We’ve been filming … 6Ws of video

Hint’s and tips on creating videos

We recently started work on a series of videos for one of our clients, which has prompted us to write this blog about some of the things we believe you should think about when creating videos.

As in all communications, the 6Ws are a good starting point.


Think about what you are trying to achieve.

Sage is using a video of Peter Jones on social media and TV.

Sage is using a video of Peter Jones on social media and TV.

Creating videos is expensive, so think as carefully about why you’re doing it as how your’re doing it.

What are you trying to achieve? There might be easier, cheaper or more effective ways to spend that money.


Think about what you want to say.

Video is a very powerful medium. You can get a lot of information across in a very short period of time, and in a way that is easily assimalated. But it can also become an ‘information avalanch’ if you try to do too much.

Write a script to guide your presenter to formulate and structure your messages.


Think about where you’re going to promote your videos.

Having a video is a bit pointless if you don’t bring it to the attention of your target audience. So, like any other form of content, plan a campaign of promotional activities that will place the video in front of your audience.

Use advertising, direct electronic mail, social media and any other method you can think of, but don’t just load it to your website and expect it to do something on its own.

Karl Lang explains Epsons CLO output in comparison to competitors

Karl Lang explains Epsons CLO output in comparison to competitors


Choose the right team.

Make sure you have the best presenter you can find on the project. They don’t necessarily have to be subject matter experts, but they MUST sound like they are.

If different people in your organisation have responsibility for the marketing channels you want to use to promote the video, make sure they are included in the planning.

They will need to plan their own campaigns and might need to organise resources you are not aware of. Additionally, their channel may have specific technical requirements.

Plus, involving other members of your organisation means you also get their ideas and enthusiasm for free.


Think about all aspects of timing.

It might take longer than you think to produce a video, so start with the date you need it and work backwards.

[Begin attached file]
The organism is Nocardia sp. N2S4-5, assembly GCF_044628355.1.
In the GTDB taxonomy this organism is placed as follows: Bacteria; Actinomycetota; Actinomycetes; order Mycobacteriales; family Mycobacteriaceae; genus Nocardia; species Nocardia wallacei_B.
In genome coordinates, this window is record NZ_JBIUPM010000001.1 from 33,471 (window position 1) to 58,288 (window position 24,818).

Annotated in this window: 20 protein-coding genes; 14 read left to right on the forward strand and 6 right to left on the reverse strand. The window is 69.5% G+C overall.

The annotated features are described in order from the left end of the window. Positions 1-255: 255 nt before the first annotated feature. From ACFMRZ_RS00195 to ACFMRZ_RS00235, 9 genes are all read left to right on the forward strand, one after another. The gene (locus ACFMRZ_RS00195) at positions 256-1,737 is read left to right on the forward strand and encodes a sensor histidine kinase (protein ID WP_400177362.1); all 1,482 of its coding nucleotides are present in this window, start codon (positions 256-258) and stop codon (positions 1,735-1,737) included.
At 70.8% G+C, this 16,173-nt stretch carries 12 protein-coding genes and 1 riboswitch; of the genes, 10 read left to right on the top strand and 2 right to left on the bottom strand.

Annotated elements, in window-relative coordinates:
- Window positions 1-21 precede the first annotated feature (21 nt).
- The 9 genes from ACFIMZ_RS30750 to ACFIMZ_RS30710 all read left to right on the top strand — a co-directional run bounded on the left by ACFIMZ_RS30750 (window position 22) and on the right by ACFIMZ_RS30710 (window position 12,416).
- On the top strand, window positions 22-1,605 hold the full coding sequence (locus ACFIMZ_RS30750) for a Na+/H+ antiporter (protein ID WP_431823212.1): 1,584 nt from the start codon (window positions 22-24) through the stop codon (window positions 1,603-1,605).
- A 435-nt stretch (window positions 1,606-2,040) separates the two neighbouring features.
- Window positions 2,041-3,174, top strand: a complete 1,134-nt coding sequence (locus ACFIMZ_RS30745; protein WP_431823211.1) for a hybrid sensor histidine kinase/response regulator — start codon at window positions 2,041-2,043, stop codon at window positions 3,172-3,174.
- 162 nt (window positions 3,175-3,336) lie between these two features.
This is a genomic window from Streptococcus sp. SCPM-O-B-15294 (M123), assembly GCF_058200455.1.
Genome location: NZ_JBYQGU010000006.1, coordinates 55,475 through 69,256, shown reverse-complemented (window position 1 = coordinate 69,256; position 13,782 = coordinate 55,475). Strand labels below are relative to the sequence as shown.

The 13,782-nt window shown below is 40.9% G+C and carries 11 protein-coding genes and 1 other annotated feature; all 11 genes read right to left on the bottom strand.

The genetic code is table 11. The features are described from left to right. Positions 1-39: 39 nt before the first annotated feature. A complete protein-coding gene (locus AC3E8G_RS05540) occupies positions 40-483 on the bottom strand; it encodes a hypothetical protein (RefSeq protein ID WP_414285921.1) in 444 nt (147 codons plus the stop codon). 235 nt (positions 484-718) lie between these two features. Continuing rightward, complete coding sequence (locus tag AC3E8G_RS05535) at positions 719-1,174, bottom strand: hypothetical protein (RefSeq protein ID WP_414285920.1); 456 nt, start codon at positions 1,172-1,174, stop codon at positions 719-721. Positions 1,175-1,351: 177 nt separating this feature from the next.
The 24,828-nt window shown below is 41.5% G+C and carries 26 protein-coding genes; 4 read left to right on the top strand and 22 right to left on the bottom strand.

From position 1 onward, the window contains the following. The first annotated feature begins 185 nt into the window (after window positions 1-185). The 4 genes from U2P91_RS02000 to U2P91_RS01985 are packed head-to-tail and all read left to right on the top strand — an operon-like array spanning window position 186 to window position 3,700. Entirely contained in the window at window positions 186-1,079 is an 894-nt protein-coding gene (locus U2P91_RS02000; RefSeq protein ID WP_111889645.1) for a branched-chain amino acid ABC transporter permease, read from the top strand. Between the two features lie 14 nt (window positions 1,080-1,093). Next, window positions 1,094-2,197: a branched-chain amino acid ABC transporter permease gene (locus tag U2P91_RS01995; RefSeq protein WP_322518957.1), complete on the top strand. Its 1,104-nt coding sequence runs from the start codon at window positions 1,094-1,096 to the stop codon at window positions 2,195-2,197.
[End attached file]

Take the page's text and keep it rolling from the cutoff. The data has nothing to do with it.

Think about all your compnents. For example, if you need screen shots of a software product or still of a physical product, make sure you can actually get them ahead of editing.

Also consider the physical timing. If you want to use outdoor shots, would it look right to film those shots on a dark winter’s day if the video is going to launch in high summer?

Still taken from a video for Kingfisher Cricket by our partners CWM Studios

Still taken from a video for Kingfisher Cricket by our partners CWM Studios


Think carefully about your choice of production company. They need to be a good fit for your brand AND for the project sponsors.

There’s no point in hiring some zany, wacky, newly qualified art student type if your brand calls for you to demonstrate technical competancy. Equally, hiring a highley structured, ultra-slick outfit won’t work if your project sponsor is looking for ‘something new and different’.

Once you have settled on a production company, listen to what they have to say. While it’s true that they have all the cameras, lights and editing suites you need, what you’re really buying is their expertise.  They will have created many more videos than you, so ask them what they think and take on board their advice.


Video is a growing content format and it’s important that everyone running online marketing campaigns should consider using it. It’s not ‘magic’, but neither is is ‘rocket science’. What it is is infact simply a different way of getting your message across to your target audience.

If you would like to talk about video production we will glad to hear from you.  We’ve written many video scripts and worked with several videographers in the past and can find the right team for you.




Chris has spent nearly 30 years managing in-house and agency PR teams creating highly successful communications campaigns. With a little help from friends, Chris created Precision PR in the spring of 2017. Chris has held senior communications roles at CODA, Hyperion, CSI, Qualys and Epson, and has worked in several mid-level and senior agency roles gaining a range of strategic and hands-on skills with clients and business partners that include; Alcatel-Lucent, Adaptsys, BHA Software, IBM, Microsoft, PeopleSoft, QAD, Qlik, Salesforce.com, SAP, SDRC and Yokogawa. Our associates have worked with many others.

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